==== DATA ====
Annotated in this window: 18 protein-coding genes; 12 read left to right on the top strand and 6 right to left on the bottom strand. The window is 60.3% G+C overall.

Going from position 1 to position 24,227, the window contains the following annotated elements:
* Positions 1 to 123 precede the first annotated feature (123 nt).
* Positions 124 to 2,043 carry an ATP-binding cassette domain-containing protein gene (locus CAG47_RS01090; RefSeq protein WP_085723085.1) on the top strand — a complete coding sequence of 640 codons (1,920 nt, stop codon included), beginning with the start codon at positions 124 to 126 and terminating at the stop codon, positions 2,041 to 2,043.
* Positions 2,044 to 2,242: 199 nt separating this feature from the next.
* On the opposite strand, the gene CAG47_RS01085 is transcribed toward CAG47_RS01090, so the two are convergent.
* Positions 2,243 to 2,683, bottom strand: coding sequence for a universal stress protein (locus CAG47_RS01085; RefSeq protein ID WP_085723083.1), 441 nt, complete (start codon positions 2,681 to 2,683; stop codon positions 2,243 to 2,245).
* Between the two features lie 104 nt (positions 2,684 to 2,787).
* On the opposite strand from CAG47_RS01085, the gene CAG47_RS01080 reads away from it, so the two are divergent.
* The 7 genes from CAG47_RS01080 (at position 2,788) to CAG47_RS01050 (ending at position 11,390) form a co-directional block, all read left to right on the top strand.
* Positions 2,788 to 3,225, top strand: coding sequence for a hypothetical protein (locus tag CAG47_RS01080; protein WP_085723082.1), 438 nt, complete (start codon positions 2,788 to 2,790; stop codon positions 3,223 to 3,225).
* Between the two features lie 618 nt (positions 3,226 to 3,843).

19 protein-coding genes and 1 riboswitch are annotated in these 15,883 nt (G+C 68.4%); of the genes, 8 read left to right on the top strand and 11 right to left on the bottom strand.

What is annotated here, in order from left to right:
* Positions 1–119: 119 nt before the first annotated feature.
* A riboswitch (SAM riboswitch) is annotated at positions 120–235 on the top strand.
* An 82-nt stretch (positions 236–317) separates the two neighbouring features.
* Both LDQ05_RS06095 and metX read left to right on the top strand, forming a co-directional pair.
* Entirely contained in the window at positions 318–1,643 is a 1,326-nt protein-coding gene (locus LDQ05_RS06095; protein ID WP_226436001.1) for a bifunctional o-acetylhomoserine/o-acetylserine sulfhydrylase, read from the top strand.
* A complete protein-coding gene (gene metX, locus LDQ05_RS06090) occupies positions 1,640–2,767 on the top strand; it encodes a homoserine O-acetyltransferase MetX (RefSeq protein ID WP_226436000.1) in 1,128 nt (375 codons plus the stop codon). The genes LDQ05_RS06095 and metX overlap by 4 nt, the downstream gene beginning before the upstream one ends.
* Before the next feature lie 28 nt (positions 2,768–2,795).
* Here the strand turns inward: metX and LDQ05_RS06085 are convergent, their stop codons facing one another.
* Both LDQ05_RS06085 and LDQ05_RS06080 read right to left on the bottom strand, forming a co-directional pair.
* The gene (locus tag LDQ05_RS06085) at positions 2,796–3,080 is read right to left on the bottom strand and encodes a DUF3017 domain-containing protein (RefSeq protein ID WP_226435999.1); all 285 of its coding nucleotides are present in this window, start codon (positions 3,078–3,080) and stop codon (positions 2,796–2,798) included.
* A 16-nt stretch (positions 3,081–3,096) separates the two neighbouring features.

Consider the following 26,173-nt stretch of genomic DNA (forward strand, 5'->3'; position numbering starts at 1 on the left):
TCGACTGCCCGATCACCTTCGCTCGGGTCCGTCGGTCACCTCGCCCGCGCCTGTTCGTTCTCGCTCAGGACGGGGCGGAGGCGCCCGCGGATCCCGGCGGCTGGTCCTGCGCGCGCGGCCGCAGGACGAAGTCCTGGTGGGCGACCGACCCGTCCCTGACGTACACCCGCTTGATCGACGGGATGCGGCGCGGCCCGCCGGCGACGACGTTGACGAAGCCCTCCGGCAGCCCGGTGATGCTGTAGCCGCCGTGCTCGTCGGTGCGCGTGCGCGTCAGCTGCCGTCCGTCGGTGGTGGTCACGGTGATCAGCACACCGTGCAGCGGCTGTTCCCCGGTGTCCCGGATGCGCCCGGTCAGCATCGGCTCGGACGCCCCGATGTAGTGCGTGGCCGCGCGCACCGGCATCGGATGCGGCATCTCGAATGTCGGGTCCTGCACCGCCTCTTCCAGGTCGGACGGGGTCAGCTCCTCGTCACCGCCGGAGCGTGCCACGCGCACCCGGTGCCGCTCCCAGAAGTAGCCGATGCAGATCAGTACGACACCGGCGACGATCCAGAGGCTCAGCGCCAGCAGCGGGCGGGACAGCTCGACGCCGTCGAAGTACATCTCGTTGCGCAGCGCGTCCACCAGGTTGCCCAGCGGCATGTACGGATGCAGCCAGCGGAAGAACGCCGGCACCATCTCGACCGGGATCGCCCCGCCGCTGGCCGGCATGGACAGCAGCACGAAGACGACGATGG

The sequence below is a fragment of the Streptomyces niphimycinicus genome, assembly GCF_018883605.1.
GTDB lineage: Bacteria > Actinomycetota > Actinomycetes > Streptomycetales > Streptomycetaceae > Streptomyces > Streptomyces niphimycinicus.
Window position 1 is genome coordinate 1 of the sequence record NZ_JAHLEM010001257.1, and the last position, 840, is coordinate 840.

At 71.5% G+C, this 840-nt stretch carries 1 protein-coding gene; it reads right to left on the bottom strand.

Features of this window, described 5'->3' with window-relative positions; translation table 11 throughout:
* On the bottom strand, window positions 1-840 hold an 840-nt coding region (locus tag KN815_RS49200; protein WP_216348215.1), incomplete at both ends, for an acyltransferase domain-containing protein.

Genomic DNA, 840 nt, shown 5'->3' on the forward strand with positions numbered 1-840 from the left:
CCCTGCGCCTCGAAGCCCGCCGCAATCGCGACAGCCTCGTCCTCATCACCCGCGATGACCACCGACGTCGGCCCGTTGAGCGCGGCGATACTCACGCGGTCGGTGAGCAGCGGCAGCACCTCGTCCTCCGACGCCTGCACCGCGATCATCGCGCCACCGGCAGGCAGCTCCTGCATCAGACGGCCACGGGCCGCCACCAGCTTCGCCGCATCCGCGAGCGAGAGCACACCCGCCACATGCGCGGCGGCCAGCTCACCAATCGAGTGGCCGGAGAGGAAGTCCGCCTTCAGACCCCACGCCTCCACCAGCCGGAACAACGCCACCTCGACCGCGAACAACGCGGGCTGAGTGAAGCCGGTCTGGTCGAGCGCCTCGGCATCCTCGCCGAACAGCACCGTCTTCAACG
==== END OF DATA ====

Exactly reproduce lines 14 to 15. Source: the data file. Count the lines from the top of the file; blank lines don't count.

What is annotated here, in order from left to right:
* Positions 1–119: 119 nt before the first annotated feature.